TGH Behavioral Health Services hosts community block party
By Shavonne Walker
SALISBURY — As a way to spread awareness about mental health and substance abuse, the owners and staff of TGH Behavioral Health Services hosted a weekend block party at its new location, complete with food, ice cream, blood pressure checks and a discussion about bullying.
The business, which opened in 2015, moved to 505 W. Franklin St. about three weeks ago. The gathering drew a large crowd of people from the neighborhood and supporters of the facility.
The staff was on hand to sign up people in need of services, said Shiheria Shipp, co-assistant director of TGH. She said they also wanted to be able to explain what services the company provides. The company serves clients not just in Rowan County but in Forsyth, Henderson and Mecklenburg counties and beyond.
Shipp said it was also an opportunity for people to see the police in a positive light. The Salisbury Police Department’s ice cream truck was on hand staffed by Officer Shakiya Taylor.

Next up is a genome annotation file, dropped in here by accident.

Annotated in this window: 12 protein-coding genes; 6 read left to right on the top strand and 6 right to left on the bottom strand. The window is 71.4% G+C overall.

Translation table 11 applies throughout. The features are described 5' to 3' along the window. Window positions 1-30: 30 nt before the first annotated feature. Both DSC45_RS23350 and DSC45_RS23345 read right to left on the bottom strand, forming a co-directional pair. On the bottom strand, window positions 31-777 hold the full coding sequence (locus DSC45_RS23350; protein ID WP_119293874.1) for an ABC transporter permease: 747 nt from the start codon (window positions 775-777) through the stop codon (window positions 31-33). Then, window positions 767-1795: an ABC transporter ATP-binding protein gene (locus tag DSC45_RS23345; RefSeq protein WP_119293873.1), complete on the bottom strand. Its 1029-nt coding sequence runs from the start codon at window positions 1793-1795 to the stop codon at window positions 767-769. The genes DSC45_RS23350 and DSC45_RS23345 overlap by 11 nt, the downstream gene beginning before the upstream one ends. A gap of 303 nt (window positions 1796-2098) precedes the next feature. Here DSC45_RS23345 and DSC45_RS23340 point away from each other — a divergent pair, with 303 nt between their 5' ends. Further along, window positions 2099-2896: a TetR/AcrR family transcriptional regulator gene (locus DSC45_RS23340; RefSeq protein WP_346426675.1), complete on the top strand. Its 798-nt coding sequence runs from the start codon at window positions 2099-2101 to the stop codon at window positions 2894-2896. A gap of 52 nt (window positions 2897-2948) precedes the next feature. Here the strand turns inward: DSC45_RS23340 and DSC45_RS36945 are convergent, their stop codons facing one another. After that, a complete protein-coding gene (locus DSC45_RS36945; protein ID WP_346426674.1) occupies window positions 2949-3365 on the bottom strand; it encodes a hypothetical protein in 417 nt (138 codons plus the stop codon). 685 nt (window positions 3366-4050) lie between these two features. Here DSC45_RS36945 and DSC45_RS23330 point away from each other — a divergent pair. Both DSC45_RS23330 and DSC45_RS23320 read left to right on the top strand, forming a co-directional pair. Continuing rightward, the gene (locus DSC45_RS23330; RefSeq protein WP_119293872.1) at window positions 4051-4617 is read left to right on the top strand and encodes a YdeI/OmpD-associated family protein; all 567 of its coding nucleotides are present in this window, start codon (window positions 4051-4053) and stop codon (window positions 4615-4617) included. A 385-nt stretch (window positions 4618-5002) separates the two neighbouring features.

Salisbury Fire Department firefighters gave tours of a firetruck.
“It’s a chance to give back. We’re not going to take from them and not give back,” Shipp said.
The owners of the company are Tijuanna Hooker and Tonya Rankin.
“It’s a big issue right now,” Angela Hampton said of mental illness. “It’s great to know this resource is available in the community.
Hampton attended with her daughter, Jaiylah, 7, and her friend Nyshekia Chambers and her daughter, Serenity Lynch, 6. The girls performed with Prancing Pearls, a local dance group.
Participating was a way to give back to the people who support the dancers, said Pearls founder Courtnee Spruill.
She and instructor Jayhona Johnson came with about six girls who performed a couple of dance routines.
About seven young girls with Triple Threat Dance & Charm also performed a couple of routines.
“It’s nice for our community, and we want to give back,” said Triple Threat instructor Ebonee Stockton.
Daquondra Cuthbertson, a former Salisbury resident who now lives in Greensboro, spoke to the youths about bullying.
“Most people don’t like to talk about bullying. I want to motivate kids and let them know they can be anything they want to be,” Cuthbertson said.
She told the group it’s OK to encourage one another instead of talk about them.
“You cannot let one person tell you who you are,” she told the crowd.
For more information about TGH Behavioral Health Services, call 704-754-5662.
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